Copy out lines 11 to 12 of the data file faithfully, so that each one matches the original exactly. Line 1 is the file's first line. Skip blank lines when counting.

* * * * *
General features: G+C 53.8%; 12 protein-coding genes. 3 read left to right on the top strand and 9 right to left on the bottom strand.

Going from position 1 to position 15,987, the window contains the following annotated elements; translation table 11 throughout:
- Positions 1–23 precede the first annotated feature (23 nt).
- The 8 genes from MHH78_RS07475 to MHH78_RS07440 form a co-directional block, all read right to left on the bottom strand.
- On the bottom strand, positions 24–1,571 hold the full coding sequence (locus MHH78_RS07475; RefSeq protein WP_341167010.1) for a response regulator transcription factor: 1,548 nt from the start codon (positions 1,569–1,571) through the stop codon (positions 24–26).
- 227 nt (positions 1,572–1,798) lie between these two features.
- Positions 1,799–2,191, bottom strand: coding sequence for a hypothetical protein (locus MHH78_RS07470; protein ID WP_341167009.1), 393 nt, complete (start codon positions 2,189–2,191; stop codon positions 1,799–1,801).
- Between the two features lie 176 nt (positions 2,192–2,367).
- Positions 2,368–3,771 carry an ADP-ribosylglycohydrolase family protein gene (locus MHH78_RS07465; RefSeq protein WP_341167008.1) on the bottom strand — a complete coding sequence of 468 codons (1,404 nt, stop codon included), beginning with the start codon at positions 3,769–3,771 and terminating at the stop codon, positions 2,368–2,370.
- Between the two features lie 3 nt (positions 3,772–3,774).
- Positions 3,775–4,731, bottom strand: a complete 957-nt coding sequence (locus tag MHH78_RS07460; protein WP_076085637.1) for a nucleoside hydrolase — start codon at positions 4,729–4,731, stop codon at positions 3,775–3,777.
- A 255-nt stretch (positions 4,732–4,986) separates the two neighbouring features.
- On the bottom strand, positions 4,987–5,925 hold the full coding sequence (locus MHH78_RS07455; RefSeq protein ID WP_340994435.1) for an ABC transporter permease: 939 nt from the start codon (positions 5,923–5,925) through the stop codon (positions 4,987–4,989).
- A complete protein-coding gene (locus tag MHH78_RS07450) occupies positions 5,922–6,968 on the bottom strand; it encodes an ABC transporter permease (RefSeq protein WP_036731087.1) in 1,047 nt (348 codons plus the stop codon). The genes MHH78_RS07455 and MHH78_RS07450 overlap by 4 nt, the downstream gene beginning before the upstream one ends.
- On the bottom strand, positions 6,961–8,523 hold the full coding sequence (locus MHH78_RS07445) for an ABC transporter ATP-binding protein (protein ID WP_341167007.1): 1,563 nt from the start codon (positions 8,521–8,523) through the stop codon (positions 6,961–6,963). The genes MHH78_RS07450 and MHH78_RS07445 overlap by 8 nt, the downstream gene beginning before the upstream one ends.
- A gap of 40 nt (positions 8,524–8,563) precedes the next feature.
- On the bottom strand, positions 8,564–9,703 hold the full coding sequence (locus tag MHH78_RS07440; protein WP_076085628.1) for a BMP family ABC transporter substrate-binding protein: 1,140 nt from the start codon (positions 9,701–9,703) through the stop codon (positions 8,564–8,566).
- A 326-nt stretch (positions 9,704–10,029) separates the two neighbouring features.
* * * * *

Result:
- Positions 3,775–4,731, bottom strand: a complete 957-nt coding sequence (locus tag MHH78_RS07460; protein WP_076085637.1) for a nucleoside hydrolase — start codon at positions 4,729–4,731, stop codon at positions 3,775–3,777.
- A 255-nt stretch (positions 4,732–4,986) separates the two neighbouring features.